Orange, grapefruit, lemon and lime oils, derived from the peels of these citrus fruits, contain d-limonene, which is lethal to fleas but safe for dogs.
Yard care is key to keeping down that flea population.
Debris under the shrubs and too-tall grass are breeding grounds for fleas that need humidity and shade for the larvae to survive. Sunlight and heat are fleas' enemies -- so air the dog's beddings in the sun each day.
From AssociatedContent.com: Another nontoxic way to get rid of fleas outside is to use a natural enemy. Visit your garden store or nursery and ask for Steinernema carpocapsa. This is a nematode that thrives on flea larvae. They kill fleas by eating them. They are sprayed onto the yard in places where fleas are located. Reapply as needed to kill fleas. If you can't find them locally, these flea-killing nematodes can be bought online.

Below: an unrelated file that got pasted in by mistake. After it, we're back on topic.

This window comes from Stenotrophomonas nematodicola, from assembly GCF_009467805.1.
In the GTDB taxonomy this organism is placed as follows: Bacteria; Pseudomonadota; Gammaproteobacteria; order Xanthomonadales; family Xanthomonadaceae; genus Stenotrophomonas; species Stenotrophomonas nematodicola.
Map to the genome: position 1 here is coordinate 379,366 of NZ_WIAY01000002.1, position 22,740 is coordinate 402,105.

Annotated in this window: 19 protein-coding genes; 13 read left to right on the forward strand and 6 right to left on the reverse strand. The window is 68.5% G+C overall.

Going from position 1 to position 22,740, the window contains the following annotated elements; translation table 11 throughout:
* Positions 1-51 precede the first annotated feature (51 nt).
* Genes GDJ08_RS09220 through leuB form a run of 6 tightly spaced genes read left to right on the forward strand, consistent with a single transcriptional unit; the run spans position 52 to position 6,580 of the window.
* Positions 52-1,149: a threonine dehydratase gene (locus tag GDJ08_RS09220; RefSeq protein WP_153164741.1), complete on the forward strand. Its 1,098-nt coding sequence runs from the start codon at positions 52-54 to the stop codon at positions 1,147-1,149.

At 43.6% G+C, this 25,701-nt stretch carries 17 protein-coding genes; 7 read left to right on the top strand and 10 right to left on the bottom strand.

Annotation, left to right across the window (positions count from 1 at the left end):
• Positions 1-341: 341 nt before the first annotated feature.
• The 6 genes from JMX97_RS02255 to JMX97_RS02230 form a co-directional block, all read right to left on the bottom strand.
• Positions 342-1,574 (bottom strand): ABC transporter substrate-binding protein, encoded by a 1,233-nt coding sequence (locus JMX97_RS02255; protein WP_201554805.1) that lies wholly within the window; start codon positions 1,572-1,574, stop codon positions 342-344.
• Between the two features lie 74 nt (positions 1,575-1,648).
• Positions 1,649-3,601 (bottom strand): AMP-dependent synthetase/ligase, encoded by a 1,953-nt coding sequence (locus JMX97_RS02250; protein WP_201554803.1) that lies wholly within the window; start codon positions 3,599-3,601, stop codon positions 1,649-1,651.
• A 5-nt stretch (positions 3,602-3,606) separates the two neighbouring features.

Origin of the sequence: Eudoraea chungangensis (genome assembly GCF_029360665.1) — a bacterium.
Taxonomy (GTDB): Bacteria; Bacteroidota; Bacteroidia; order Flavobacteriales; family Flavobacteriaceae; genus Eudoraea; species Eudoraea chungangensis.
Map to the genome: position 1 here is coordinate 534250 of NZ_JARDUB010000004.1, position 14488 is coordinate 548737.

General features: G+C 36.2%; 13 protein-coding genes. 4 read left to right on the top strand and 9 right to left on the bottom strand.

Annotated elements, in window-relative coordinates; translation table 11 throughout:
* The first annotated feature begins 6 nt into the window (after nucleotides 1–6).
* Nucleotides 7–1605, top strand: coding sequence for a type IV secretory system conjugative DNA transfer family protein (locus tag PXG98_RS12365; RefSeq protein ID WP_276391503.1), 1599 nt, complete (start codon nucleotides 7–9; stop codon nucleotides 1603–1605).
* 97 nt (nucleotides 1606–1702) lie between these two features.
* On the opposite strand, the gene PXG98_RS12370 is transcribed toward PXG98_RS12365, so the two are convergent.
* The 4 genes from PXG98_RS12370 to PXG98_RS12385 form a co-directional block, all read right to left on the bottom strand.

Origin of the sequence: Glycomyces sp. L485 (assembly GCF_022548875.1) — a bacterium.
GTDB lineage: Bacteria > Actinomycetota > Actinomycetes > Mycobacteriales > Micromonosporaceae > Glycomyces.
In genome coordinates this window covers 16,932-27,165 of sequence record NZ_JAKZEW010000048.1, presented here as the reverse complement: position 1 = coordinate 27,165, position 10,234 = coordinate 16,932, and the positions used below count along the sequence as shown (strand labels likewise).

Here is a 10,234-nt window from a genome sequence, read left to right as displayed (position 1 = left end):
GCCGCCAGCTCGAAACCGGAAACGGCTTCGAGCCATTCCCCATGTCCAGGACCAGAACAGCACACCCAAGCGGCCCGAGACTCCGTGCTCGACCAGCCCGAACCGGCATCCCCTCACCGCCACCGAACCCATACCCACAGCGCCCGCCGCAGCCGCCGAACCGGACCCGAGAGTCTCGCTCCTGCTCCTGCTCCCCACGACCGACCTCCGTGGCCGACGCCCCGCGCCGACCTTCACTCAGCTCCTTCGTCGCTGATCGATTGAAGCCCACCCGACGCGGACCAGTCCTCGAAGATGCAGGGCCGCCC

Cedar chips naturally repel fleas, so they can be used around dog bedding and under shrubs and trees.
At www.stopthefleas.com, they suggest water as the answer to ridding fleas in the yard. Flea larvae do not survive when flooded with water.
"Therefore, the easiest way to get rid of fleas from your lawn is to flood the entire lawn periodically to kill the parasites. The water also washes off the feces of adult fleas on which the larvae survive. In the rainy season, nature takes care of the problem. During a dry season, we have to cut the grass, remove weeds and debris from the lawn and flood it periodically to prevent fleas from breeding as well as to kill the fleas."
Seems drastic, but after last summer, well ...
Reach Sara Busse at sara.bu...@wvgazette.com or 304-348-1249.